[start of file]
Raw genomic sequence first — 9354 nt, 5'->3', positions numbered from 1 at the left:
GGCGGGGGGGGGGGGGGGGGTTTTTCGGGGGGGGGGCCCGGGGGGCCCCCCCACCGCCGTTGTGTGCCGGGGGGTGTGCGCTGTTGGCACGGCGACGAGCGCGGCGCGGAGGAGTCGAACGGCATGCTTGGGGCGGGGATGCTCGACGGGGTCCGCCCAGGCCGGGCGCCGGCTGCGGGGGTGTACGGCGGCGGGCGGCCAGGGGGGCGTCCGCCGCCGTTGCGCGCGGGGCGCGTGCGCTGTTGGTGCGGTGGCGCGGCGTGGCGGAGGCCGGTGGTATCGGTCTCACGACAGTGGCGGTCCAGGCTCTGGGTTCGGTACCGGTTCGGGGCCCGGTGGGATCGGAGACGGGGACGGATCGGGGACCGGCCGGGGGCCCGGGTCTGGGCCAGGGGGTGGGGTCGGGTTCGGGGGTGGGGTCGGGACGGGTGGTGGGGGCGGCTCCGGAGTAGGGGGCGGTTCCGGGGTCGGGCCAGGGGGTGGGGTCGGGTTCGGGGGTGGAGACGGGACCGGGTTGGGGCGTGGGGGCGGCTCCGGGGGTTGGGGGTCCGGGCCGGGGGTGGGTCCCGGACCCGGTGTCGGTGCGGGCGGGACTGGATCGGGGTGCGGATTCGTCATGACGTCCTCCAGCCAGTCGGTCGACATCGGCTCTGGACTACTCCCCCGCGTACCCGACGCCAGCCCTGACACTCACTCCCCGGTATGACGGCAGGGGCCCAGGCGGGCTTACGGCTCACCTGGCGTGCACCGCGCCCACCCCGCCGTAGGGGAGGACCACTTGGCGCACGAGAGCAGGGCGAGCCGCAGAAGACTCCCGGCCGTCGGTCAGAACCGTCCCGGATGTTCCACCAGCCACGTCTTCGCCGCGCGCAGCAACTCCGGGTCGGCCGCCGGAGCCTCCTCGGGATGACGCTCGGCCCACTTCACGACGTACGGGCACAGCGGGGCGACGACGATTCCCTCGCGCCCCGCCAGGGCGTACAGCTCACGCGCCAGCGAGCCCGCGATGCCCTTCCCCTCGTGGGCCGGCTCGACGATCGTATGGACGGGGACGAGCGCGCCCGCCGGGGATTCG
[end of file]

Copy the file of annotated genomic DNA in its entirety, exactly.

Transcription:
Raw genomic sequence first — 9354 nt, 5'->3', positions numbered from 1 at the left:
GGCGGGGGGGGGGGGGGGGGTTTTTCGGGGGGGGGGCCCGGGGGGCCCCCCCACCGCCGTTGTGTGCCGGGGGGTGTGCGCTGTTGGCACGGCGACGAGCGCGGCGCGGAGGAGTCGAACGGCATGCTTGGGGCGGGGATGCTCGACGGGGTCCGCCCAGGCCGGGCGCCGGCTGCGGGGGTGTACGGCGGCGGGCGGCCAGGGGGGCGTCCGCCGCCGTTGCGCGCGGGGCGCGTGCGCTGTTGGTGCGGTGGCGCGGCGTGGCGGAGGCCGGTGGTATCGGTCTCACGACAGTGGCGGTCCAGGCTCTGGGTTCGGTACCGGTTCGGGGCCCGGTGGGATCGGAGACGGGGACGGATCGGGGACCGGCCGGGGGCCCGGGTCTGGGCCAGGGGGTGGGGTCGGGTTCGGGGGTGGGGTCGGGACGGGTGGTGGGGGCGGCTCCGGAGTAGGGGGCGGTTCCGGGGTCGGGCCAGGGGGTGGGGTCGGGTTCGGGGGTGGAGACGGGACCGGGTTGGGGCGTGGGGGCGGCTCCGGGGGTTGGGGGTCCGGGCCGGGGGTGGGTCCCGGACCCGGTGTCGGTGCGGGCGGGACTGGATCGGGGTGCGGATTCGTCATGACGTCCTCCAGCCAGTCGGTCGACATCGGCTCTGGACTACTCCCCCGCGTACCCGACGCCAGCCCTGACACTCACTCCCCGGTATGACGGCAGGGGCCCAGGCGGGCTTACGGCTCACCTGGCGTGCACCGCGCCCACCCCGCCGTAGGGGAGGACCACTTGGCGCACGAGAGCAGGGCGAGCCGCAGAAGACTCCCGGCCGTCGGTCAGAACCGTCCCGGATGTTCCACCAGCCACGTCTTCGCCGCGCGCAGCAACTCCGGGTCGGCCGCCGGAGCCTCCTCGGGATGACGCTCGGCCCACTTCACGACGTACGGGCACAGCGGGGCGACGACGATTCCCTCGCGCCCCGCCAGGGCGTACAGCTCACGCGCCAGCGAGCCCGCGATGCCCTTCCCCTCGTGGGCCGGCTCGACGATCGTATGGACGGGGACGAGCGCGCCCGCCGGGGATTCG